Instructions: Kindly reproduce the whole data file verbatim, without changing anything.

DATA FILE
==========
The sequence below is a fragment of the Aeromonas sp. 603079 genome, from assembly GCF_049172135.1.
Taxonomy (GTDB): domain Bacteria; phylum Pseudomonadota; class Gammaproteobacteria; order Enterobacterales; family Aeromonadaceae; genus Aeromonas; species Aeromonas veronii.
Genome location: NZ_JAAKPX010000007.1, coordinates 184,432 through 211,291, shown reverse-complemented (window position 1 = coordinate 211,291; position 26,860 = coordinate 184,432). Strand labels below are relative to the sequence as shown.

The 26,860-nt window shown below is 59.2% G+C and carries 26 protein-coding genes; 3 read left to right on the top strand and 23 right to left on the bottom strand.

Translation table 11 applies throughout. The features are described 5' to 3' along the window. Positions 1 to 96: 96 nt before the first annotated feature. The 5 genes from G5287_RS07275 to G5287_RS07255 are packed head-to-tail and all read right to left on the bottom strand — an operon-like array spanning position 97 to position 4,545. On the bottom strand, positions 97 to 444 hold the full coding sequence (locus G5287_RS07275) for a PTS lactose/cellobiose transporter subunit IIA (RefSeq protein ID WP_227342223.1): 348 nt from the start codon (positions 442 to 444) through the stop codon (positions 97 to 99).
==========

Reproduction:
The sequence below is a fragment of the Aeromonas sp. 603079 genome, from assembly GCF_049172135.1.
Taxonomy (GTDB): domain Bacteria; phylum Pseudomonadota; class Gammaproteobacteria; order Enterobacterales; family Aeromonadaceae; genus Aeromonas; species Aeromonas veronii.
Genome location: NZ_JAAKPX010000007.1, coordinates 184,432 through 211,291, shown reverse-complemented (window position 1 = coordinate 211,291; position 26,860 = coordinate 184,432). Strand labels below are relative to the sequence as shown.

The 26,860-nt window shown below is 59.2% G+C and carries 26 protein-coding genes; 3 read left to right on the top strand and 23 right to left on the bottom strand.

Translation table 11 applies throughout. The features are described 5' to 3' along the window. Positions 1 to 96: 96 nt before the first annotated feature. The 5 genes from G5287_RS07275 to G5287_RS07255 are packed head-to-tail and all read right to left on the bottom strand — an operon-like array spanning position 97 to position 4,545. On the bottom strand, positions 97 to 444 hold the full coding sequence (locus G5287_RS07275) for a PTS lactose/cellobiose transporter subunit IIA (RefSeq protein ID WP_227342223.1): 348 nt from the start codon (positions 442 to 444) through the stop codon (positions 97 to 99).